He turned and saw her. A gown glowing as if stitched with light, feeling warm against his cheeks even though she stood too far away to touch. Despite the acrimony in her voice, she came to Darryl like a saint, even like a mother, smiling warmly at him, her movements gentle. This scared him even more, raised the panic through his bones in a strong current. And yet, he couldn't find the will to move. He found himself deferring, in fact. Eleanora beckoned him, and even in his horror, he rose and approached. He closed his lips, swallowed, reverently nodded. Eleanora nodded in reply, wrapping her fingers softly around his throat. 

"Who told you that you deserved this?" she whispered. 

When she drowned him, she did it with his eyes to the dark and daunting heavens, watching the gnarled god-planets in apathetic orbit. One of them, it seemed, met his gaze, watched him panic and gargle. Even it wouldn't remain long enough to notice the life escape him.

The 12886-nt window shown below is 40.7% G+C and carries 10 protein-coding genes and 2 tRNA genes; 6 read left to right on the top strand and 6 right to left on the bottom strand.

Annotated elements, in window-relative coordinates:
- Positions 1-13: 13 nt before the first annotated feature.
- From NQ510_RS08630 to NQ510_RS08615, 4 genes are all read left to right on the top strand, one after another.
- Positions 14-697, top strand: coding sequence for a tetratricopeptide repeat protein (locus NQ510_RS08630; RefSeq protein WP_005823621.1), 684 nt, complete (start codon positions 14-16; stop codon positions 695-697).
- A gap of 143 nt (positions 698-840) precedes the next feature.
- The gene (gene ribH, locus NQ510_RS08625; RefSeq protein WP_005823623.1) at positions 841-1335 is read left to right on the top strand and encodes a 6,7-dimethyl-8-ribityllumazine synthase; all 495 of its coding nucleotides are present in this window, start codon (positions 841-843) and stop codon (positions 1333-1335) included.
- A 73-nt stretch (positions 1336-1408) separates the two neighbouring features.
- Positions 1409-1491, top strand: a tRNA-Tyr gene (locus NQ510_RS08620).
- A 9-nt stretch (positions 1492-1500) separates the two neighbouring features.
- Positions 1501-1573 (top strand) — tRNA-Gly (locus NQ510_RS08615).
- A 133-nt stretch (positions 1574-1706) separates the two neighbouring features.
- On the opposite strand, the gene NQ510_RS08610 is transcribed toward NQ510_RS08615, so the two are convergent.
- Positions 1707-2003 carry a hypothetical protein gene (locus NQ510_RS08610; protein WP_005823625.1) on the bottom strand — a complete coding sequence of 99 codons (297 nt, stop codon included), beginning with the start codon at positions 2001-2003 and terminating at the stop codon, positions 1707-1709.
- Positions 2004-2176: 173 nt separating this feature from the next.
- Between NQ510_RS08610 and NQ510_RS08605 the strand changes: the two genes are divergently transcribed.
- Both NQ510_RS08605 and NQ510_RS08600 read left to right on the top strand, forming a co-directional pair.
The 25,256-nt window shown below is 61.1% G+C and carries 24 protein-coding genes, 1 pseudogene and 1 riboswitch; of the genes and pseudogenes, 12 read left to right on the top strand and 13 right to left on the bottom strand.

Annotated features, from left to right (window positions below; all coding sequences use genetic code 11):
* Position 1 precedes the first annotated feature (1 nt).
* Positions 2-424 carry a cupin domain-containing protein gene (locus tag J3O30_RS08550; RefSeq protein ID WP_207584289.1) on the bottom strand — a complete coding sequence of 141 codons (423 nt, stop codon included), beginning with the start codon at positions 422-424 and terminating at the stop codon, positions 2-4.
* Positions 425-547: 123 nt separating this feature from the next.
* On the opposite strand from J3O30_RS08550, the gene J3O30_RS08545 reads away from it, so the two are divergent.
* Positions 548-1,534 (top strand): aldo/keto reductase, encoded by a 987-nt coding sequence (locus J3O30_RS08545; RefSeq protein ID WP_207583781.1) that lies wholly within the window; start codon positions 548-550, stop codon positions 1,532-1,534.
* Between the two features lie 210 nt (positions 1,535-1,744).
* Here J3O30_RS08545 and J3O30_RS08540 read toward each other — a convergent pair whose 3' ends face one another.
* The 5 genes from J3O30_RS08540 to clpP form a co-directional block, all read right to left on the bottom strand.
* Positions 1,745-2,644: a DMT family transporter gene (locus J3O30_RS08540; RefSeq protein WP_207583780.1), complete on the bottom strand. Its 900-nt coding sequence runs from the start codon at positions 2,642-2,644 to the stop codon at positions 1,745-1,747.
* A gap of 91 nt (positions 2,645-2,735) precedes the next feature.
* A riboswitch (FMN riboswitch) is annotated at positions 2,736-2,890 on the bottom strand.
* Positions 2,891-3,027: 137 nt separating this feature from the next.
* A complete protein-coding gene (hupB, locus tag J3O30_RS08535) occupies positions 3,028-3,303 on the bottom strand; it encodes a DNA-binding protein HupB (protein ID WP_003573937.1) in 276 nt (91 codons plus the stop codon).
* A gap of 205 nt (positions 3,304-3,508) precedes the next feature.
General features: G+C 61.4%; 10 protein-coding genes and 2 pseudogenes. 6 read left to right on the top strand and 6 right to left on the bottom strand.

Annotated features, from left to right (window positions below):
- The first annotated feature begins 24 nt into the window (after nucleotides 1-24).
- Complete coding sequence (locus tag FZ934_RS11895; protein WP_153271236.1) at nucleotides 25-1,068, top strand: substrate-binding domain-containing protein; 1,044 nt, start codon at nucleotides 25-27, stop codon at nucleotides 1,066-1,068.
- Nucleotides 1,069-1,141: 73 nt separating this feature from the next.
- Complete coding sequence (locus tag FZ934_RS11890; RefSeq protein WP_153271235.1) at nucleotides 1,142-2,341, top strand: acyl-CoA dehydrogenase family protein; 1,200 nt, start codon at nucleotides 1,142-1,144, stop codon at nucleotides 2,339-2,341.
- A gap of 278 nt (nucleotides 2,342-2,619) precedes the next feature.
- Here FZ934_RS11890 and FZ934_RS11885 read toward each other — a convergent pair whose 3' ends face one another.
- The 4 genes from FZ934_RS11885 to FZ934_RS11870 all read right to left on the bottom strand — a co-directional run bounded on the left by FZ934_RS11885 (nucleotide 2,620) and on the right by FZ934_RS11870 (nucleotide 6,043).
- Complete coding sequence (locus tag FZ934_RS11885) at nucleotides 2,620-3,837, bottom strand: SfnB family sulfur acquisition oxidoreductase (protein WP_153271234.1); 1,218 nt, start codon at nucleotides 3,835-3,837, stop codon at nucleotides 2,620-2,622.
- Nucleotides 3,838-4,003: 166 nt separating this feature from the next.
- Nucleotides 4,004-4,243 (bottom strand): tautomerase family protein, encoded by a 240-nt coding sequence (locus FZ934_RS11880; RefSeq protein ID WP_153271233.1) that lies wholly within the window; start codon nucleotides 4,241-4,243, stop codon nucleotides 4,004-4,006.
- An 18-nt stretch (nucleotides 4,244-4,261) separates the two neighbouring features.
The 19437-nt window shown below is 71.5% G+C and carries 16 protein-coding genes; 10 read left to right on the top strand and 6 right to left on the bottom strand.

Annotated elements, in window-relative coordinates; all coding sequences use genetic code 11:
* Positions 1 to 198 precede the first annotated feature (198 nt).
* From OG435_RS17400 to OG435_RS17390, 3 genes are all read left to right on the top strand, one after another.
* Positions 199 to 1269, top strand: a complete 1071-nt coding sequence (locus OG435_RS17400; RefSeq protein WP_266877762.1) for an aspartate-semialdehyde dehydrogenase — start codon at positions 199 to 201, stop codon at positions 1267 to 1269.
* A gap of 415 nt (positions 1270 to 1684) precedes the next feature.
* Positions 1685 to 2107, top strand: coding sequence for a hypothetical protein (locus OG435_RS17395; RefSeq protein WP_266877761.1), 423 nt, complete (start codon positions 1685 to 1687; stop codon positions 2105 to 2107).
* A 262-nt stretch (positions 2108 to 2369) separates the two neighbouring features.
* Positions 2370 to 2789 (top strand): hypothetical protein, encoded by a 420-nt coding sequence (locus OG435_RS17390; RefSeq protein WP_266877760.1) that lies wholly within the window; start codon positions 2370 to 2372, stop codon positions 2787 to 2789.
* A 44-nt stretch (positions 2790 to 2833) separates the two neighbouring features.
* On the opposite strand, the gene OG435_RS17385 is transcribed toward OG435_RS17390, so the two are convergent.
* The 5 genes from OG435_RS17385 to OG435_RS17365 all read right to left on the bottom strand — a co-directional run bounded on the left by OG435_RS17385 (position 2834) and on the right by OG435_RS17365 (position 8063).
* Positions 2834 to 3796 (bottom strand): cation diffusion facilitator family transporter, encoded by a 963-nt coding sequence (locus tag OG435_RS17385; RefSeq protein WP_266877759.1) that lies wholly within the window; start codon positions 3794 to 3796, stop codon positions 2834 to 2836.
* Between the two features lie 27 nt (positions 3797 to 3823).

And then Darryl hatched from the sky once again, descending in the same fear as before. 

In it, he found dozens of poems. They hurried past him whole, like bricks of verse glancing him in the water. A fictional man died in each one, and each one resembled Darryl. They sounded handsome to Darryl, like something a publisher would print as a twelve-dollar chapbook. One of the men turned, facing Darryl's racing thoughts, as clear as if they drowned together. He asked, "Who the hell told you to put my whole business out here for the whole world to see? Huh?" Darryl couldn't hear his own answer, but it didn't matter. The man is an absent full stop in the last stanza of his own life before Darryl's first hollow word sounded.